Jules Evans

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Jules Evans

Goodreads Author

London, The United Kingdom




Member Since
June 2012

Jules is policy director at the Centre for the History of the Emotions, at Queen Mary, University of London. He is also co-organiser of the London Philosophy Club, and is researching and promoting the growth of philosophy clubs around the world.

He's written on philosophy and psychology for the Financial Times, Wired, The Times, Spectator, Prospect, The Observer, Psychologies and others; presented on BBC 2's Culture Show; spoken on BBC Radio 3, Radio 4, RTE-1, ABC Australia, at the RSA, and at several festivals including Hay-On-Wye and Latitude. He is a BBC New Generation Thinker for 2013.

His first book, Philosophy for Life and Other Dangerous Situations, looks at how ancient philosophy is used by people today, and how it direct

Average rating: 4.1 · 1,709 ratings · 168 reviews · 5 distinct worksSimilar authors
Philosophy for Life: And Ot...

4.11 avg rating — 1,526 ratings — published 2012 — 30 editions
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The Art of Losing Control: ...

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Holiday From The Self: An A...

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Breaking Open: Finding a Wa...

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La philo, c'est la vie !

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Stoic Week 2015 Handbook

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More books by Jules Evans…

Are anti-depressants an expensive form of faith healing?

The National Health Service in the UK released figures last month showing it gave out 71 million prescriptions for anti-depressants in England last year, which is double the figure from a decade ago. Seven million adults (14% of the adult population) are now on anti-depressants, as well as 300,000 children. Anti-depressants cost the...

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Published on April 07, 2019 07:35

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The Origin of Con...
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Dipped Into Oblivion
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" Hi Ciaran! Hows life? what you reading these days?
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Depends - do you believe in God or not? If you believe in God, read Thomas Traherne's Centuries of Meditation, thats a real pickmeu
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Muses, Madmen, and Prophets by Daniel B. Smith
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The Origin of Consciousness in the Breakdown of the Bicameral... by Julian Jaynes
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More of Jules's books…
“The angry person is acutely sensitive to all they are owed by the world, and blind to all they have received”
Jules Evans, Philosophy for Life: And Other Dangerous Situations
tags: anger

“For Aristotle, friendship in its highest form has a political or civic dimension. We love our friends not just because we like each other or are useful to each other, but because we share the same values and ideals for our society, and come together to advance those ideals.”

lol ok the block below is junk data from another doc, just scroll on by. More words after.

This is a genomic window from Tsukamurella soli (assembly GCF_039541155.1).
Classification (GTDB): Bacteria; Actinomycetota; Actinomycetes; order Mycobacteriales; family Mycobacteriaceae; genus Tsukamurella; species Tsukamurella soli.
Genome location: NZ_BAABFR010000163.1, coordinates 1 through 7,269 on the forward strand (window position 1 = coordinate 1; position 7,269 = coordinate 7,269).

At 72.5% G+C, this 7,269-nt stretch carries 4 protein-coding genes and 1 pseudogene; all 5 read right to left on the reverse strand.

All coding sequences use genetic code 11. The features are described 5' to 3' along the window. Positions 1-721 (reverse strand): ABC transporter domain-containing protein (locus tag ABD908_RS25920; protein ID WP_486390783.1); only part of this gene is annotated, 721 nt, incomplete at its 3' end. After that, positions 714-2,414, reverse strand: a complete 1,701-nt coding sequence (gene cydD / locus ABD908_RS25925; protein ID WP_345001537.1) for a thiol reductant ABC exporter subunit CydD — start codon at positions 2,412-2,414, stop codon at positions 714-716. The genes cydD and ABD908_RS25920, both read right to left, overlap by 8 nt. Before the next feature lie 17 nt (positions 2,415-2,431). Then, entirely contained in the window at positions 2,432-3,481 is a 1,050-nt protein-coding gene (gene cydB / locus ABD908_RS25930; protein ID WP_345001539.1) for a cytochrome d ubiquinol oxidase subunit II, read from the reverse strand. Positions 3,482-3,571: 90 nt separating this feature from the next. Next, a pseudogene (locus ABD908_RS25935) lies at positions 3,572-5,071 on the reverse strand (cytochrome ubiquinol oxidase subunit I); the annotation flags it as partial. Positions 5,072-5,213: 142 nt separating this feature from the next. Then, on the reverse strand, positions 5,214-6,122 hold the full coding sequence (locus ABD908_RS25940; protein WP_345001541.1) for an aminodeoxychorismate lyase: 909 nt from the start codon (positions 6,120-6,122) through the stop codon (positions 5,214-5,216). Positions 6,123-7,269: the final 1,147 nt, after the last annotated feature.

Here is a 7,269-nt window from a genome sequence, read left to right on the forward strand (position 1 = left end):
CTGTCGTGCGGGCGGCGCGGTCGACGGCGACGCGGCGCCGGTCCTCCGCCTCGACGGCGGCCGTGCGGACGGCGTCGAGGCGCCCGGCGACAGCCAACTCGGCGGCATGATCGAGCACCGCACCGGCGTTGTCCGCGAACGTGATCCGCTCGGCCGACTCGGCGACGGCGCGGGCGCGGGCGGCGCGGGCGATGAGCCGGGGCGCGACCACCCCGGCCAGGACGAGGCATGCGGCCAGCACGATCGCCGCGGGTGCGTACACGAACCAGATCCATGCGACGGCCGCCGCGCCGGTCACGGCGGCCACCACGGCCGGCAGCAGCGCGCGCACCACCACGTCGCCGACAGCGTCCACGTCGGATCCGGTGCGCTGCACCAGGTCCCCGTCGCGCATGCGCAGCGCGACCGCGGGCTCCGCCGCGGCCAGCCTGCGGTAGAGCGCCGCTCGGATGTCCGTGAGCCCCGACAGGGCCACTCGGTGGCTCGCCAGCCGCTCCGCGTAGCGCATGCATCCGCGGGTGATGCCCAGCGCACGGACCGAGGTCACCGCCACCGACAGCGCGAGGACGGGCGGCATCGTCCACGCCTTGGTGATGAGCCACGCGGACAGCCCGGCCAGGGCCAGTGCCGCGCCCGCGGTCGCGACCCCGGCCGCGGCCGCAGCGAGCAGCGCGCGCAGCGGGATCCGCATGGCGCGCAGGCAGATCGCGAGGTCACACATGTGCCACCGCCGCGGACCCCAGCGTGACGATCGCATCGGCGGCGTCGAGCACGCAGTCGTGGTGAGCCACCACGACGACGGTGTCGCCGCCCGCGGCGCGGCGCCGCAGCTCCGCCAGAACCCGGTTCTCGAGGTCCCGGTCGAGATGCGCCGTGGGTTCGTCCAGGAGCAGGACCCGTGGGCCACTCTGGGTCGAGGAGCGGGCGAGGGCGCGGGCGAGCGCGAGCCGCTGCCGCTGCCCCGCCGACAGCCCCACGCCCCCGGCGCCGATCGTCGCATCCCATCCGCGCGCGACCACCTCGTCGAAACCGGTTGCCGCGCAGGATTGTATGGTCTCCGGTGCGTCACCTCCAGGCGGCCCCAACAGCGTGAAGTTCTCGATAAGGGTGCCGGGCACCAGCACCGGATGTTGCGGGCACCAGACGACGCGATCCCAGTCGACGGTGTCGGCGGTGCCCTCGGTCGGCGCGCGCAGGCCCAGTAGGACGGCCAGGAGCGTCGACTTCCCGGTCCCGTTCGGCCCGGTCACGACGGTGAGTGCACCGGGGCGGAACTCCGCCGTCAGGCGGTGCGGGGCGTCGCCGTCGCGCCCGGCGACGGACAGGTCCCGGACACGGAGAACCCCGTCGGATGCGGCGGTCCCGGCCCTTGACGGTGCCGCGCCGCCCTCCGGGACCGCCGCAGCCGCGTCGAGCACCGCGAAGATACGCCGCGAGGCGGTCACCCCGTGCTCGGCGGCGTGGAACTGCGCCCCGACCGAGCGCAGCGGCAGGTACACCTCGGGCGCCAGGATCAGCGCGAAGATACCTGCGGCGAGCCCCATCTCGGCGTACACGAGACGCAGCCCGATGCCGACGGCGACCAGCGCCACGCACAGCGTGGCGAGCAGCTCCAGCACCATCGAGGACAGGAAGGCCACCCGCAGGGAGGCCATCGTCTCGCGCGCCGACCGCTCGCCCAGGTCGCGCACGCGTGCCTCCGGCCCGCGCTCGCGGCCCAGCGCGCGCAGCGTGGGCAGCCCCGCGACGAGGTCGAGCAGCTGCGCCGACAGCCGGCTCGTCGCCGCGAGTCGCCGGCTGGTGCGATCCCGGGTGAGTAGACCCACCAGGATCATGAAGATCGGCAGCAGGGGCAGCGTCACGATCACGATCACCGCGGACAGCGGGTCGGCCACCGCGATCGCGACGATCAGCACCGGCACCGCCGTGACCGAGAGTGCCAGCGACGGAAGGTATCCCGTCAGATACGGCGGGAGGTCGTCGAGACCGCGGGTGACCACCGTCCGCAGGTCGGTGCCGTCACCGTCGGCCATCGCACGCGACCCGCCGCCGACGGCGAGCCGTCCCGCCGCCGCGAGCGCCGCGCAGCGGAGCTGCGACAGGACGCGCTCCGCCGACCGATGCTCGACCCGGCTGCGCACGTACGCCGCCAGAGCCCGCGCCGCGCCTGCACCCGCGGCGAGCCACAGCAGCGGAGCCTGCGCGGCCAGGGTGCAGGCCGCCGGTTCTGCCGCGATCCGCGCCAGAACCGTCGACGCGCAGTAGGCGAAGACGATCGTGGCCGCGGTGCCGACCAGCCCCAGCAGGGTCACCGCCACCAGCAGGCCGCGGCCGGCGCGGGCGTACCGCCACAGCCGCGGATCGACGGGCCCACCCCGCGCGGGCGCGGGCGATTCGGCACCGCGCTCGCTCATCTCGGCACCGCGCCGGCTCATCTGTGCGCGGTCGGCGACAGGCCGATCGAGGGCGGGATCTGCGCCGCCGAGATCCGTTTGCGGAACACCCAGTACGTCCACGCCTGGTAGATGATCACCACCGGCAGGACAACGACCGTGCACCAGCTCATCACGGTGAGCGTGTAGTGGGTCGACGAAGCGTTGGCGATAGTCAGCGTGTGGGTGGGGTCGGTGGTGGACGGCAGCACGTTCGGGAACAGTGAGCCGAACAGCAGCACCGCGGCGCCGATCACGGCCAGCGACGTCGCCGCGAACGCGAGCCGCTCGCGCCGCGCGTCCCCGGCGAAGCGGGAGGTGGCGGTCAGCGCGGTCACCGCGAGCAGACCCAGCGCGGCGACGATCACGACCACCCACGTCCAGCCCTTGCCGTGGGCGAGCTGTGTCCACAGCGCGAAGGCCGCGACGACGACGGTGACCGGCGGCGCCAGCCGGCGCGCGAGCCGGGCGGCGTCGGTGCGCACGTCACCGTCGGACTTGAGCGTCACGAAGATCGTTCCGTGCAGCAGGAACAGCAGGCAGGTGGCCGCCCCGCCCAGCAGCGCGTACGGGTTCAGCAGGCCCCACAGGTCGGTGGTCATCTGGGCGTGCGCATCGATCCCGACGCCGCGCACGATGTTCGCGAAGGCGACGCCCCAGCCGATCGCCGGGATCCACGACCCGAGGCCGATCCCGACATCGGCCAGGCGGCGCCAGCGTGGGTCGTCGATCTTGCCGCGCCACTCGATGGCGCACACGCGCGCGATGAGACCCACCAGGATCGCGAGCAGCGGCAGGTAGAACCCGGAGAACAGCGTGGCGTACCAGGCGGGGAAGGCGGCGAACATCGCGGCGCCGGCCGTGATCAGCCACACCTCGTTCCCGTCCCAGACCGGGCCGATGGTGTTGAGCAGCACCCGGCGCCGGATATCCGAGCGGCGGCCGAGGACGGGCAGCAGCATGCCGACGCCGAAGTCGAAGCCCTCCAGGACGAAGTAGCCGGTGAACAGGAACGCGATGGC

Jules Evans, Philosophy for Life: And Other Dangerous Situations

“Maxims were like neural shortcuts, like icons on a desktop that instantly connect you to a body of information.”
Jules Evans, Philosophy for Life: And Other Dangerous Situations

Topics Mentioning This Author

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The Book Vipers: * Last book(s) you acquired 1287 478 Jun 03, 2018 02:45AM  
Reading the 20th ...: This topic has been closed to new comments. What books are you reading now? (2017-19) 2003 221 Jun 10, 2019 08:43PM  
“Nell did not imagine that Constable Moore wanted to get into a detailed discussion of recent events, so she changed the subject. "I think I have finally worked out what you were trying to tell me, years ago, about being intelligent," she said.

The Constable brightened all at once. "Pleased to hear it."

The Vickys have an elaborate code of morals and conduct. It grew out of the moral squalor of an earlier generation, just as the original Victorians were preceded by the Georgians and the Regency. The old guard believe in that code because they came to it the hard way. They raise their children to believe in that code– but their children believe it for entirely different reasons."

They believe it," the Constable said, "because they have been indoctrinated to believe it."

Yes. Some of them never challenge it– they grow up to be smallminded people, who can tell you what they believe but not why they believe it. Others become disillusioned by the hypocrisy of the society and rebel– as did Elizabeth Finkle-McGraw."

Which path do you intend to take, Nell?" said the Constable, sounding very interested. "Conformity or rebellion?"

Neither one. Both ways are simple-minded– they are only for people who cannot cope with contradiction and ambiguity.”
Neal Stephenson, The Diamond Age: Or, A Young Lady's Illustrated Primer

1194 Philosophy — 4043 members — last activity Oct 07, 2019 01:57AM
What is Philosophy? Why is it important? How do you use it? This group looks at these questions and others: ethics, government, economics, skepticism, ...more
108657 Stoic Book Club — 285 members — last activity Nov 09, 2019 03:18PM
This club is about traditional Stoicism with the distinct purpose of enabling and promoting discourse on Stoic philosophy as a way of life.

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